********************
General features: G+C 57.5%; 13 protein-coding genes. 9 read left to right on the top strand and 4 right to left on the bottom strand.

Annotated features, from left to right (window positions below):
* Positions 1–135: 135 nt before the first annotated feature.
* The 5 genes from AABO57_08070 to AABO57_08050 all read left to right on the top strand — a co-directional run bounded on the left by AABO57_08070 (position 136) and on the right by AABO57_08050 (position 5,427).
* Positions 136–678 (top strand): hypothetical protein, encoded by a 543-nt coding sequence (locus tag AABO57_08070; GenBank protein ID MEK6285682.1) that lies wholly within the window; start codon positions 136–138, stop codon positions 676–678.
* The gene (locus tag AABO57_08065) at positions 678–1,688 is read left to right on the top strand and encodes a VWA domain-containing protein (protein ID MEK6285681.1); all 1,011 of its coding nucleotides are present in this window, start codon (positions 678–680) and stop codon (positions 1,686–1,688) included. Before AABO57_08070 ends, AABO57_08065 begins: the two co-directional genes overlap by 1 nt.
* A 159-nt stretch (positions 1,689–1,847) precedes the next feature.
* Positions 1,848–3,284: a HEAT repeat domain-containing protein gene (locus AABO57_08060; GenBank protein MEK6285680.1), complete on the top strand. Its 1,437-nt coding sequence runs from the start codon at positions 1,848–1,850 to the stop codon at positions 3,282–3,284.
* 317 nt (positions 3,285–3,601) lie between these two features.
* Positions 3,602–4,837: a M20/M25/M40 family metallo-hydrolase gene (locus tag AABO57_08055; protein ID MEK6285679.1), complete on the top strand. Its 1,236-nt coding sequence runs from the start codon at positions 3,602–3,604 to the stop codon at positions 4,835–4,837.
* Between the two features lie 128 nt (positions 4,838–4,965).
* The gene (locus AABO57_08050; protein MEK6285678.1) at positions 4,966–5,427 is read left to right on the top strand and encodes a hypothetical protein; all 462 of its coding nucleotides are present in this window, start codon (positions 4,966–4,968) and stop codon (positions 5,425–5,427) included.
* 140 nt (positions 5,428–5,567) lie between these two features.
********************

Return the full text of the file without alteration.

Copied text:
General features: G+C 57.5%; 13 protein-coding genes. 9 read left to right on the top strand and 4 right to left on the bottom strand.

Annotated features, from left to right (window positions below):
* Positions 1–135: 135 nt before the first annotated feature.
* The 5 genes from AABO57_08070 to AABO57_08050 all read left to right on the top strand — a co-directional run bounded on the left by AABO57_08070 (position 136) and on the right by AABO57_08050 (position 5,427).
* Positions 136–678 (top strand): hypothetical protein, encoded by a 543-nt coding sequence (locus tag AABO57_08070; GenBank protein ID MEK6285682.1) that lies wholly within the window; start codon positions 136–138, stop codon positions 676–678.
* The gene (locus tag AABO57_08065) at positions 678–1,688 is read left to right on the top strand and encodes a VWA domain-containing protein (protein ID MEK6285681.1); all 1,011 of its coding nucleotides are present in this window, start codon (positions 678–680) and stop codon (positions 1,686–1,688) included. Before AABO57_08070 ends, AABO57_08065 begins: the two co-directional genes overlap by 1 nt.
* A 159-nt stretch (positions 1,689–1,847) precedes the next feature.
* Positions 1,848–3,284: a HEAT repeat domain-containing protein gene (locus AABO57_08060; GenBank protein MEK6285680.1), complete on the top strand. Its 1,437-nt coding sequence runs from the start codon at positions 1,848–1,850 to the stop codon at positions 3,282–3,284.
* 317 nt (positions 3,285–3,601) lie between these two features.
* Positions 3,602–4,837: a M20/M25/M40 family metallo-hydrolase gene (locus tag AABO57_08055; protein ID MEK6285679.1), complete on the top strand. Its 1,236-nt coding sequence runs from the start codon at positions 3,602–3,604 to the stop codon at positions 4,835–4,837.
* Between the two features lie 128 nt (positions 4,838–4,965).
* The gene (locus AABO57_08050; protein MEK6285678.1) at positions 4,966–5,427 is read left to right on the top strand and encodes a hypothetical protein; all 462 of its coding nucleotides are present in this window, start codon (positions 4,966–4,968) and stop codon (positions 5,425–5,427) included.
* 140 nt (positions 5,428–5,567) lie between these two features.